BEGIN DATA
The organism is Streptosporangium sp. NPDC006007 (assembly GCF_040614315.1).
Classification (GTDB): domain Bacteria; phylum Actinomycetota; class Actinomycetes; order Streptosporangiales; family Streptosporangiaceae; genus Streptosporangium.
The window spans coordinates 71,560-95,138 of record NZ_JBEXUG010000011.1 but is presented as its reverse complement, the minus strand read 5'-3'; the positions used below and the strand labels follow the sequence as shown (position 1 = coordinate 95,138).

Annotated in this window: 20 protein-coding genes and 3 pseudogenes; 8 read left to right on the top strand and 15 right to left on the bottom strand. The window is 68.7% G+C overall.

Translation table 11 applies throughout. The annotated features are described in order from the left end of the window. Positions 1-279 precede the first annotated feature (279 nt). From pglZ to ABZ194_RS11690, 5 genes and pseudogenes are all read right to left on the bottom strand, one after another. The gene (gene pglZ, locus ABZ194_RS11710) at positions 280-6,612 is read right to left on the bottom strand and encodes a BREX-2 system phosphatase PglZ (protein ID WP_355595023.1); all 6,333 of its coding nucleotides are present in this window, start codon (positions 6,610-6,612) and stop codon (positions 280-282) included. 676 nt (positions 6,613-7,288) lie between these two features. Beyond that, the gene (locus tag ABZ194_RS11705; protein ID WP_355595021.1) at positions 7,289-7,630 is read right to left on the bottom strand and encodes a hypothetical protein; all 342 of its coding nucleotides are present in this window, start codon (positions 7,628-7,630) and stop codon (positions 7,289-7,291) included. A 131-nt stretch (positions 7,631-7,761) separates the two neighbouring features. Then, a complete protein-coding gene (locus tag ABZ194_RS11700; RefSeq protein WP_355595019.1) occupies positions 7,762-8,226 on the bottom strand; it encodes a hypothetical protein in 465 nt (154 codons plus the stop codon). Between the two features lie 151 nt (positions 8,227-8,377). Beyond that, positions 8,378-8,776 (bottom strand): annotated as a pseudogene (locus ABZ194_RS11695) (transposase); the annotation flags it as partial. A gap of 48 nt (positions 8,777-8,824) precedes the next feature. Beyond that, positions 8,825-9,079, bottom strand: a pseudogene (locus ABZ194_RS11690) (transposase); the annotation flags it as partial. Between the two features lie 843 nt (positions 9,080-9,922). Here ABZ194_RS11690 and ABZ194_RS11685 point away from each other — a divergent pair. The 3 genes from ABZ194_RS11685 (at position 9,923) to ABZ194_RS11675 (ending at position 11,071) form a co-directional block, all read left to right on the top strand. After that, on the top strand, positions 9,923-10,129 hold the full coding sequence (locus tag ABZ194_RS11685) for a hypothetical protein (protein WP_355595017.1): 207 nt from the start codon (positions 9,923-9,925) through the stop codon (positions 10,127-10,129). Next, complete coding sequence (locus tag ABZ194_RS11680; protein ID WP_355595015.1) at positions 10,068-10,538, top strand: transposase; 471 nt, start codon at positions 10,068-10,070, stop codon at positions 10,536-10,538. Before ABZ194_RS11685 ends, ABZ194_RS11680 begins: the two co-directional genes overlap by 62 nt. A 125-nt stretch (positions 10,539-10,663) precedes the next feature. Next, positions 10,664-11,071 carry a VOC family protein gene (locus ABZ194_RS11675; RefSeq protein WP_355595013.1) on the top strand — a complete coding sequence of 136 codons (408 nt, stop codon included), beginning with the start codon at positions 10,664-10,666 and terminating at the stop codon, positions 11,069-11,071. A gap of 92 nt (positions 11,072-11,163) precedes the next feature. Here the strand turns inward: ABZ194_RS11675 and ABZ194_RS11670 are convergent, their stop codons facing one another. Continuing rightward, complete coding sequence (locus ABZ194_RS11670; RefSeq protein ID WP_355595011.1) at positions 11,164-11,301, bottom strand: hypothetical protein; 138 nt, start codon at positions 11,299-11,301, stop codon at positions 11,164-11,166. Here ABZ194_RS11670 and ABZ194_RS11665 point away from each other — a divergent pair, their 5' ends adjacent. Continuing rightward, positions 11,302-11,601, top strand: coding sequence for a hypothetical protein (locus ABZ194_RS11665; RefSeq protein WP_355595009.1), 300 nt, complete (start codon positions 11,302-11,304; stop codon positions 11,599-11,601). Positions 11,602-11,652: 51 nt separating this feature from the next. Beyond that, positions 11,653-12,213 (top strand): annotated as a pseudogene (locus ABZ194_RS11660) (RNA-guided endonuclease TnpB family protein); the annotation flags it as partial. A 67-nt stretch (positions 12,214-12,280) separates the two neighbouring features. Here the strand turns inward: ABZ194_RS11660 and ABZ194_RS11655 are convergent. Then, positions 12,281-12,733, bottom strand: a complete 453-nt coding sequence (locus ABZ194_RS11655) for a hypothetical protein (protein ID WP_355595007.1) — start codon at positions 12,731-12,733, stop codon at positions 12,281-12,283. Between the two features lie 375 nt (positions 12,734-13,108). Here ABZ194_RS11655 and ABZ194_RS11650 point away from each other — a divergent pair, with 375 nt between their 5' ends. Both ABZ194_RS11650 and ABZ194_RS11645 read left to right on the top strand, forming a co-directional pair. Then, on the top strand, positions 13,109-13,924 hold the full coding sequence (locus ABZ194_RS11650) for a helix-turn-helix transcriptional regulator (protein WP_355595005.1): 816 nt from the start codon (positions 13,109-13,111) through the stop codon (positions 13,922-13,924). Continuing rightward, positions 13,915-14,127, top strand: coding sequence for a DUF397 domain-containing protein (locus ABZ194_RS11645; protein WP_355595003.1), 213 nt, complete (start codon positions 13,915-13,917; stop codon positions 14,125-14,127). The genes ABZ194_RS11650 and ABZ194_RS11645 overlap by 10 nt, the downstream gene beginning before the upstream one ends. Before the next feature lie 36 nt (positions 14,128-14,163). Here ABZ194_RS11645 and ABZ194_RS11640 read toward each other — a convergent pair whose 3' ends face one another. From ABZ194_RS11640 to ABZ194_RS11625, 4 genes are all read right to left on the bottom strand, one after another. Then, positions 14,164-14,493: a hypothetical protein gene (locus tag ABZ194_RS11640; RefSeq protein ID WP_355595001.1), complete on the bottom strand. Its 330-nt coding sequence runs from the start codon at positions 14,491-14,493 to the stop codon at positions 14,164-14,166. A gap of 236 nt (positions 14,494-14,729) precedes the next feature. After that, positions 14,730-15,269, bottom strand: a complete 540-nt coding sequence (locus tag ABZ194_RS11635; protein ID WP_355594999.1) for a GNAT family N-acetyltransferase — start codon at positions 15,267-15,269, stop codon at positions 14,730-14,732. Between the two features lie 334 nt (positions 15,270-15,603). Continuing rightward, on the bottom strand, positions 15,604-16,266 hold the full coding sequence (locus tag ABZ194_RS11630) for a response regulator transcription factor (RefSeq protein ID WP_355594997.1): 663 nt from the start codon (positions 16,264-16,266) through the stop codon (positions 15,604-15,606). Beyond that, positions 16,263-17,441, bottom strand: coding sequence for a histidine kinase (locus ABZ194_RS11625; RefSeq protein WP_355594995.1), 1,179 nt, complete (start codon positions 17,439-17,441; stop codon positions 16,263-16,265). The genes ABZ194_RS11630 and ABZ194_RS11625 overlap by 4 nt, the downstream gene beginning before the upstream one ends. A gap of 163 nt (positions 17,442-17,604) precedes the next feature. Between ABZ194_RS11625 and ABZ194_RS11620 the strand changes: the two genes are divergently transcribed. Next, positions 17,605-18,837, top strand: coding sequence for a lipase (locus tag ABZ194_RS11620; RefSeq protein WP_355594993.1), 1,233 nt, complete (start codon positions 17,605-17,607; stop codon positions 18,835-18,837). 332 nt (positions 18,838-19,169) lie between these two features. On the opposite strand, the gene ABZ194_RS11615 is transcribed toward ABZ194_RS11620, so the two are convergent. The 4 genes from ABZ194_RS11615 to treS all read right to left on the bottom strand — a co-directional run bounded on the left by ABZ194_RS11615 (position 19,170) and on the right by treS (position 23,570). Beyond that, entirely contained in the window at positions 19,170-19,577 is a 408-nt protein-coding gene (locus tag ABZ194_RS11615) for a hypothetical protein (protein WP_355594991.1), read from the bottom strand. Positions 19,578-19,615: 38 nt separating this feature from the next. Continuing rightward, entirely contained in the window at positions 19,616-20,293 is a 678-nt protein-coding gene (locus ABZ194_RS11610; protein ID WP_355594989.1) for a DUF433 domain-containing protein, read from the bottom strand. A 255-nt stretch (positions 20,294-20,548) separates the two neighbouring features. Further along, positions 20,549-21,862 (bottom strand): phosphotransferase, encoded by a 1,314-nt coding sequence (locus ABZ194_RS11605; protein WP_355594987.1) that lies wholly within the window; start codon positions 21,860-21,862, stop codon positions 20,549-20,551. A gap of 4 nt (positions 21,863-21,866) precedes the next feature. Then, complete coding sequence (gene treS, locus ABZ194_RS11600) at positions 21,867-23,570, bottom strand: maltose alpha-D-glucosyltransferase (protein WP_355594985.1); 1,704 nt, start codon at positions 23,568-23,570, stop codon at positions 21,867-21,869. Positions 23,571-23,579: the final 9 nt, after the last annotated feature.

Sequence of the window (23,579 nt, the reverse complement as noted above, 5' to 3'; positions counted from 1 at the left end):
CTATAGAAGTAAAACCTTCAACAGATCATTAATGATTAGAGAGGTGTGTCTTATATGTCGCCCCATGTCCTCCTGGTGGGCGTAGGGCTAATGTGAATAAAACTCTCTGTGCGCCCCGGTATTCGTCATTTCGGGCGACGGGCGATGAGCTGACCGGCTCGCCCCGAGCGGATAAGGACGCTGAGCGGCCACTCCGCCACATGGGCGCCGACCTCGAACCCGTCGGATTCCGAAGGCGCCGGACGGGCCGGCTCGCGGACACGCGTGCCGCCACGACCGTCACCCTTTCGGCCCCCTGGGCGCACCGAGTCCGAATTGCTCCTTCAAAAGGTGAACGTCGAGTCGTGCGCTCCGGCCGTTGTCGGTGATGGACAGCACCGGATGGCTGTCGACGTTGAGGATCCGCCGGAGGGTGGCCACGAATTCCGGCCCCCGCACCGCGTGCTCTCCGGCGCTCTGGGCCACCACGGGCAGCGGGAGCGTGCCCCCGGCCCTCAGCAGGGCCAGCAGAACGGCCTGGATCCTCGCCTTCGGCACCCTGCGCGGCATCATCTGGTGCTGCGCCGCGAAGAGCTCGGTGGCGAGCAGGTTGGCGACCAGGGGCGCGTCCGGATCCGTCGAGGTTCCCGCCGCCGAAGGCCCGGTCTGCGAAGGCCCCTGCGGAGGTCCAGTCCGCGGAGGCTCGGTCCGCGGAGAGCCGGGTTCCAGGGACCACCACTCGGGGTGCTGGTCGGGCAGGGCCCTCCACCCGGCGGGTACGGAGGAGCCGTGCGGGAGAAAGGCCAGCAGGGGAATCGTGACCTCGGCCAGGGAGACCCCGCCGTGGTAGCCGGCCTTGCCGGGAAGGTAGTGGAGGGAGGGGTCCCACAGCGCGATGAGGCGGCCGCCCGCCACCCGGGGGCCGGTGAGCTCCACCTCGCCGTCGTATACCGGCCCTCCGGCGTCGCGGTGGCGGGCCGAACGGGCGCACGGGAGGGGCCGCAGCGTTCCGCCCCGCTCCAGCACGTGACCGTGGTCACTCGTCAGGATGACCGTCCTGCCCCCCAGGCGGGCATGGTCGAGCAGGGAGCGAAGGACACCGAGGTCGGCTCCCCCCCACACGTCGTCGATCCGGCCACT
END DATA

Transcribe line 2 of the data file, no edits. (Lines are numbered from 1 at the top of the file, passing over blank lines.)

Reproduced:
Classification (GTDB): domain Bacteria; phylum Actinomycetota; class Actinomycetes; order Streptosporangiales; family Streptosporangiaceae; genus Streptosporangium.